Why Driscoll went to YouTube to prepare for next challenge

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Jack Driscoll hasn’t started a game at left tackle since his redshirt freshman season at UMass in 2016 but that streak might end this weekend in Arizona.

If Jordan Mailata’s shoulder hasn’t healed enough and if Andre Dillard isn’t ready, it’ll be Driscoll protecting Jalen Hurts’ blindside on Sunday afternoon.

So Driscoll did the same thing the rest of us do when we need to fix our sink or want some landscaping tips.

“I went back on YouTube and tried to find the game,” Driscoll said.

He found bits and pieces of the 36-16 loss that season to Old Dominion. Driscoll wore No. 58 back then and spent his day blocking future third-round pick Oshane Ximines. After that season, Driscoll transferred to Auburn and ended up as the Eagles’ fourth-round pick a few years later in 2020.

Throughout his football career, and especially since joining the Eagles, Driscoll has really embraced his versatility.

“Maybe I’m not as comfortable at left tackle … but it doesn’t matter,” Driscoll said. “It’s my job to go in there and execute to the best of my ability and give us a chance to win. I don’t want to go in there and feel like I’m the reason why our play — we’ve been playing really well on offense — I don’t want to go in there and feel like I’m the reason play is slipping or certain things.

“[Eagles OL coach Jeff Stoutland] does a great job of getting us ready whatever the situation is. As you guys know, anything can happen, especially on the O-line. Guys are getting thrown around all over the place. You could be thrown in at any time.”

But even before he arrived in Philadelphia, Driscoll understood the importance of versatility. He was honest with himself. After playing right tackle, left guard and left tackle in college, Driscoll was already pretty versatile.

Then during the 2020 pre-draft process, at the suggestion of his college position coach Kendall Simmons, Driscoll began learning how to snap the football. And he got pretty good at that too. Shortly after he was drafted, Driscoll said he wanted to bring as much value to his future team as possible.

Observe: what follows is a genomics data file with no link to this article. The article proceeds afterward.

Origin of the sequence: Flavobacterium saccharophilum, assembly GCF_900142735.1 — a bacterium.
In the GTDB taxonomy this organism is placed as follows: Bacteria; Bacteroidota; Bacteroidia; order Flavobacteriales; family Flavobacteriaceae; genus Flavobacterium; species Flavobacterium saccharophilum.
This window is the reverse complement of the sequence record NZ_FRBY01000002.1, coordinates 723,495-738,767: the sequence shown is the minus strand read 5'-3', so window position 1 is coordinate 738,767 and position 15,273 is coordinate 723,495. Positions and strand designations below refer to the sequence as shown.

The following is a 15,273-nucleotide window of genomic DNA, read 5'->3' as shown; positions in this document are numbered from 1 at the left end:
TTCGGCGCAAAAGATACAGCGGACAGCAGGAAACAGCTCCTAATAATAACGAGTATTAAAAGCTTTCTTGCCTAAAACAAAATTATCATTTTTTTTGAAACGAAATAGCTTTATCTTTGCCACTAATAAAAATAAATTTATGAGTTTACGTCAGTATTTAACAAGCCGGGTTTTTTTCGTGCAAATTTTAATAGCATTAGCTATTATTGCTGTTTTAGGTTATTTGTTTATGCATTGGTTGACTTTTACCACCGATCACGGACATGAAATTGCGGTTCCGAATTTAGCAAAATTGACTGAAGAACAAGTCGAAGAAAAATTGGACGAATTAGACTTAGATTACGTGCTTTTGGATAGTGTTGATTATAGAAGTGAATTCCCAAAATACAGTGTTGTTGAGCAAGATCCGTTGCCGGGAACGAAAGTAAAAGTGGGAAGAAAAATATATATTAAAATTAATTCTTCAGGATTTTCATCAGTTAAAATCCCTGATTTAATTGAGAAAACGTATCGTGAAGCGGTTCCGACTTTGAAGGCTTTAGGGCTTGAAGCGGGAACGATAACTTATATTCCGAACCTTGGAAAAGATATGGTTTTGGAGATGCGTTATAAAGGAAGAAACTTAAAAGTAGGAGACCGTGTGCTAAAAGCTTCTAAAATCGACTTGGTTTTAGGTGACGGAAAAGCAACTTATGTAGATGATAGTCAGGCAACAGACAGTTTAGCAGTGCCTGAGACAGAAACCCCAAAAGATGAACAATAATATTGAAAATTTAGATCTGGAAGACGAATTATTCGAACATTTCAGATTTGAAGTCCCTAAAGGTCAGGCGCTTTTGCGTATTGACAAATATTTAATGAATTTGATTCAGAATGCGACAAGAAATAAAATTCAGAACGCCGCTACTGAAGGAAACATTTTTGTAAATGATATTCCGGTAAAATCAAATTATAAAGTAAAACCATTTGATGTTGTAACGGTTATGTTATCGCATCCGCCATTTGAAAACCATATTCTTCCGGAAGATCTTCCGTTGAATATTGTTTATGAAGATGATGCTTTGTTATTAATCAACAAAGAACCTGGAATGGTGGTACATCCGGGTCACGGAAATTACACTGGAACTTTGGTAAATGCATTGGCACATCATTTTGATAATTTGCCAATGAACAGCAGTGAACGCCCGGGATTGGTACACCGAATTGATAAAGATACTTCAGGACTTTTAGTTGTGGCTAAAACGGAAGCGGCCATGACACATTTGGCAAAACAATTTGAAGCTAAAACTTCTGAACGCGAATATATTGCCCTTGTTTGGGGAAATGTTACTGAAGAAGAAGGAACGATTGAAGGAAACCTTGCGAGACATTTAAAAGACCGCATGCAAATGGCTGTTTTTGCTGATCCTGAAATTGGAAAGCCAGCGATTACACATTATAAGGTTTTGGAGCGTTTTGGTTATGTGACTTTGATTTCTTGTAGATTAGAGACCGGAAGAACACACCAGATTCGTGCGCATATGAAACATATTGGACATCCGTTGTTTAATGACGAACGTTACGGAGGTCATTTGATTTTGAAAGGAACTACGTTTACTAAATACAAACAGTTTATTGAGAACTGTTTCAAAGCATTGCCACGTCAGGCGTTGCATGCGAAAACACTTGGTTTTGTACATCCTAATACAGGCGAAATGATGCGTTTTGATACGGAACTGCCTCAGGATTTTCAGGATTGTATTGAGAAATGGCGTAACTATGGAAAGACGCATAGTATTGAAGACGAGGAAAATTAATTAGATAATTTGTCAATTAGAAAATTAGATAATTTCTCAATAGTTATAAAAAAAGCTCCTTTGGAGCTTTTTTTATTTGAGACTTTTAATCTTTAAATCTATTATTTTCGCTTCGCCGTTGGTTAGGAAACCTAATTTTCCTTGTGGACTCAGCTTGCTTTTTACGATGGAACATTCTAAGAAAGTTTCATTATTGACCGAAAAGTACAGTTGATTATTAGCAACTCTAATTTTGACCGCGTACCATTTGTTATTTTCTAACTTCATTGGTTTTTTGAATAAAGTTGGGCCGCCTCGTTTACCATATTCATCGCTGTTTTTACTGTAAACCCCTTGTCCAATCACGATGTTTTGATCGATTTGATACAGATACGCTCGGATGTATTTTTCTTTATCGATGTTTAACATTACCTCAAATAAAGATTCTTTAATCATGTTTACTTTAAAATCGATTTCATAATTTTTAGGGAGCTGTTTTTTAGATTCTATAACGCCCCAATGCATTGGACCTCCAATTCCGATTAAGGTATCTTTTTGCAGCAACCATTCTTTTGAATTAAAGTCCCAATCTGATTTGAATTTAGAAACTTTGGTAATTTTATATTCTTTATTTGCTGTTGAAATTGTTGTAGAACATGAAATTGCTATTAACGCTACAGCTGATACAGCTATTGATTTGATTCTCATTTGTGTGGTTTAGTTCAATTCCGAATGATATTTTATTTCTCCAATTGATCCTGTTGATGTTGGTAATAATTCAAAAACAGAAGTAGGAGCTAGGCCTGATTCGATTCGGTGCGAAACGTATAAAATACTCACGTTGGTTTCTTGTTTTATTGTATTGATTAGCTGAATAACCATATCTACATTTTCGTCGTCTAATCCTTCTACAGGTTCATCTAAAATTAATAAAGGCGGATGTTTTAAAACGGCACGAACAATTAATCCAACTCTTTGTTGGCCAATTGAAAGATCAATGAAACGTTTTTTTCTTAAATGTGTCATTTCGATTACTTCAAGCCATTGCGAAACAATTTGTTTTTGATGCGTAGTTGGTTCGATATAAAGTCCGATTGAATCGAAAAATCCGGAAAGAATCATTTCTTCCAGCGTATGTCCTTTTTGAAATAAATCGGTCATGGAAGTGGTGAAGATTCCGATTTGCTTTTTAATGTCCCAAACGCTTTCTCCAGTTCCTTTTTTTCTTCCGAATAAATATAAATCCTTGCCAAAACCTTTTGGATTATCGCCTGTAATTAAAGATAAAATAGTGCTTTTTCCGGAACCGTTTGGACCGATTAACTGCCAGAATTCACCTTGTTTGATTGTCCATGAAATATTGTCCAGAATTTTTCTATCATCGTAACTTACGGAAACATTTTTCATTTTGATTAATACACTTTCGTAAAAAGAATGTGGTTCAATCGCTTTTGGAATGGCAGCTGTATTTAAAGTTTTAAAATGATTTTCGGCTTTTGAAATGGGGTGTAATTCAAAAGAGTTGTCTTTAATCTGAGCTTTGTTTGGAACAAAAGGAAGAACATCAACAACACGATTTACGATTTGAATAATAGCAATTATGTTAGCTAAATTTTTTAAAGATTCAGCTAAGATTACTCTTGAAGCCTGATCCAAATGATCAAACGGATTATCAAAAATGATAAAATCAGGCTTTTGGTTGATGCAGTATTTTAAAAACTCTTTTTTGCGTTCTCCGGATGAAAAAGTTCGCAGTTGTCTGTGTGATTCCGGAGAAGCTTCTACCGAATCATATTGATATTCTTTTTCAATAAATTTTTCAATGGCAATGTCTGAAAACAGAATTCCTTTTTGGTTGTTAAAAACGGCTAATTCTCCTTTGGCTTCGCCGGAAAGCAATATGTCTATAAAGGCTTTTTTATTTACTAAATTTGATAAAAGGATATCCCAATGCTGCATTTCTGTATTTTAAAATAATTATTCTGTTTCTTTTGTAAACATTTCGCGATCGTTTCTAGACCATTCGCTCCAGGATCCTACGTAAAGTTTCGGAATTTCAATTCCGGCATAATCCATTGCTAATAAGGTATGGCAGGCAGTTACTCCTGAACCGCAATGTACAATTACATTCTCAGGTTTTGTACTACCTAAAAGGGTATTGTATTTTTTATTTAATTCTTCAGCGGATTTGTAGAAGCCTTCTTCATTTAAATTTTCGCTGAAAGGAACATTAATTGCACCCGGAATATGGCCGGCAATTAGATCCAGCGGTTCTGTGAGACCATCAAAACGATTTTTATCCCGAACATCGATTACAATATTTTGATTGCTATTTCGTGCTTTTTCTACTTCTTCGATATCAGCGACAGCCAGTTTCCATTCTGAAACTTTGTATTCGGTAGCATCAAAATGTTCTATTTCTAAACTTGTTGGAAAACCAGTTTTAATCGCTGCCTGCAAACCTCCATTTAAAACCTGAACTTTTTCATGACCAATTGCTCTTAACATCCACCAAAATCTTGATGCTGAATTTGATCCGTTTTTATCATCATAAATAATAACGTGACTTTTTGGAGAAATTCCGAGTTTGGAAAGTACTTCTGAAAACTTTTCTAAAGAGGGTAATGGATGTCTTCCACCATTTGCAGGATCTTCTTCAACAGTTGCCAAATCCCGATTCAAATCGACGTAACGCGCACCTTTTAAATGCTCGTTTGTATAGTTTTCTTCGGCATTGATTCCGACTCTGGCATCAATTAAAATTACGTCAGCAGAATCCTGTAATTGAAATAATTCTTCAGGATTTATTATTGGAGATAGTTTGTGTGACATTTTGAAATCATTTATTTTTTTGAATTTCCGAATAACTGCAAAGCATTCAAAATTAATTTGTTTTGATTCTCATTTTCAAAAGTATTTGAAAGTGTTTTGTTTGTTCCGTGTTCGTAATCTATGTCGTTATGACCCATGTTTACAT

Obviously, Driscoll isn’t anywhere close to the top of the Eagles’ depth chart at center these days, but he’s a solid backup at every other spot on the line. That’s by design.

“It’s time for Jack to start being like Isaac (Seumalo) used to be back in the day,” Eagles OL coach Jeff Stoutland said before this season began. “Isaac I think in one game played five positions.”

During his NFL career, Driscoll has 13 starts under his belt: Nine at right guard and four at right tackle. During training camp, Driscoll took almost all of his reps as the Eagles’ second-team right tackle and didn’t really start cross-training until the season began and Dillard got injured.

Driscoll wasn’t perfect at left tackle on Sunday against the Jaguars but he played 76 of 82 snaps and held his own.

What does it take to backup pretty much every position on the line?

“I think you've got to be prepared, first and foremost,” offensive coordinator Shane Steichen said. “And then also you've got to be an intelligent football player because there's a lot of moving parts when you play all positions. You've got to know the different schemes that are going into it, where you're at, where the double teams are happening, where the singles are happening, and he prepares his butt off.”

Driscoll said it really helps him during normal weeks to run scout team because he gets to play at a bunch of different spots. That familiarity gives Driscoll some comfort when he gets thrown into the fire at whatever position during a game.

Like Steichen, the first thing that head coach Nick Sirianni mentioned when asked about Driscoll’s ability to play every spot was his football IQ.

But it’s more than that.

“It shows you how hard he works to do that because that just doesn't come just because he's smart,” Sirianni said. “He works hard to do that, and then just what type of teammate and player that he is.”

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